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Bad timing is bad business

I have been spending a lot of time meeting with owners of construction industry businesses lately and it has been very eye-opening about the challenges this industry faces.

One such challenge is the typical engagement process between the builder and their client and the time involved, which if not managed very carefully can lead to them doing a lot of work for very little or no profit and leaving the clients disappointed in both delivery time and final completed cost.

According to the business owners that I have spoken to, the normal time frame between a project being quoted to when it is all signed up and agreed to is around three months with major projects being much longer when lenders and local body authorities are involved.

The issue with this is that over a three month period the price of materials in late 2021 rose as much as 16 percent, with other costs such as fuel rising by as much as 30 percent in a similar period in early 2022 meaning that what was a project quoted 90 days ago with a 20 percent gross profit margin could wind up being close to profit neutral once completed if these costs cannot be passed on.

This does not show any signs of easing with many economists forecasting a further 15 percent rise over the next year.

Not only are the materials used in building becoming more expensive they are also getting harder to get with major shortages leading to the average time for a standard home completion extending from five months in 2022 to around 12 months according to latest industry data.

Avoid absorbing increases

What was surprising to me is that many trades businesses are not using contracts or terms of trade that allow the costs to be passed on to their clients meaning that they have had to absorb the increases and deal with the disappointment of clients with the late completion of works due to material shortages.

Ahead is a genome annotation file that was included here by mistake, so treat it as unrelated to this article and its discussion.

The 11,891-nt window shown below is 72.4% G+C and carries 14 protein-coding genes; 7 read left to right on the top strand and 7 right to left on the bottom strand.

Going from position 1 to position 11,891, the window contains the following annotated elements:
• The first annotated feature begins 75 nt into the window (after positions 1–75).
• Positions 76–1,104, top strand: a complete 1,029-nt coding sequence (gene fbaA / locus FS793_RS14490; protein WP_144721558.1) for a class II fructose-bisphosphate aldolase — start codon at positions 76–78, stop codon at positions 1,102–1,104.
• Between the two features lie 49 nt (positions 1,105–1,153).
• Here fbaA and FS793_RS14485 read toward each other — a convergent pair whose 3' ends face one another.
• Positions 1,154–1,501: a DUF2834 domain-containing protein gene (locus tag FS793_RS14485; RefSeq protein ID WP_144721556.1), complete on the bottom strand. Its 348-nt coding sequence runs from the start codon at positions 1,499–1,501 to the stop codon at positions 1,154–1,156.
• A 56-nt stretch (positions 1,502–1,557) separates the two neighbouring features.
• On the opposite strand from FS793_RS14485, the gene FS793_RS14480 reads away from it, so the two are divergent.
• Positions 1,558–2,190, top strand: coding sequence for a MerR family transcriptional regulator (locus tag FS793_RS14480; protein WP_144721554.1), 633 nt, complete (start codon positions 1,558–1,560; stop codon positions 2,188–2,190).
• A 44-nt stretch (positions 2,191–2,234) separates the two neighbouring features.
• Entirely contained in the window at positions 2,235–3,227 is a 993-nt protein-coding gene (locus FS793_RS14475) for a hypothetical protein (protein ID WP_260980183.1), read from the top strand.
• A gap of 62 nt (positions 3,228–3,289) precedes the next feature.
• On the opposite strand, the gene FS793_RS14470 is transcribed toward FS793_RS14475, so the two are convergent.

This has led to a massive increase in the amount of debt mediation cases in the construction sector that we are being asked to assist with.

My advice for dealing with the above from a credit management perspective is fairly straightforward. Be very realistic with clients and customers in regards to timeframes for completion – it is always better to deal with a little bit of disappointment at the start of the process than a lot at the end.

Allow for pricing increases in materials pricing in quotes, quote what it will be when it is delivered, not the price it is now if you are not going to have it delivered now. Many suppliers will guarantee pricing for seven days maximum with some having price guarantees for only 24 hours.

If your supplier can’t guarantee that they can get you the materials then do not promise your clients that you can get it for them. If the country’s largest construction companies, who spend hundreds of millions of dollars a year, can’t have guaranteed supply for certain goods then your average SME- sized company has even less chance.

Use best practice up-to-date terms of trade that have provisions for unexpected delivery delays, material cost rises, time frame extensions, consequential losses etc. If your suppliers are having you agree to best practice terms and you are not having your clients do the same then you very well may become the meat (or vegan friendly plant based meat substitute) in a very unsavoury transactional sandwich.

Just a thought.

Related: Be scared – or be prepared

Nick Kerr
Nick Kerr
Nick Kerr is regional manager for DebtFree NZ Ltd and director of International Private Investigations Ltd. He can be reached on 021 876 527 and Nick@debtfreenz.com

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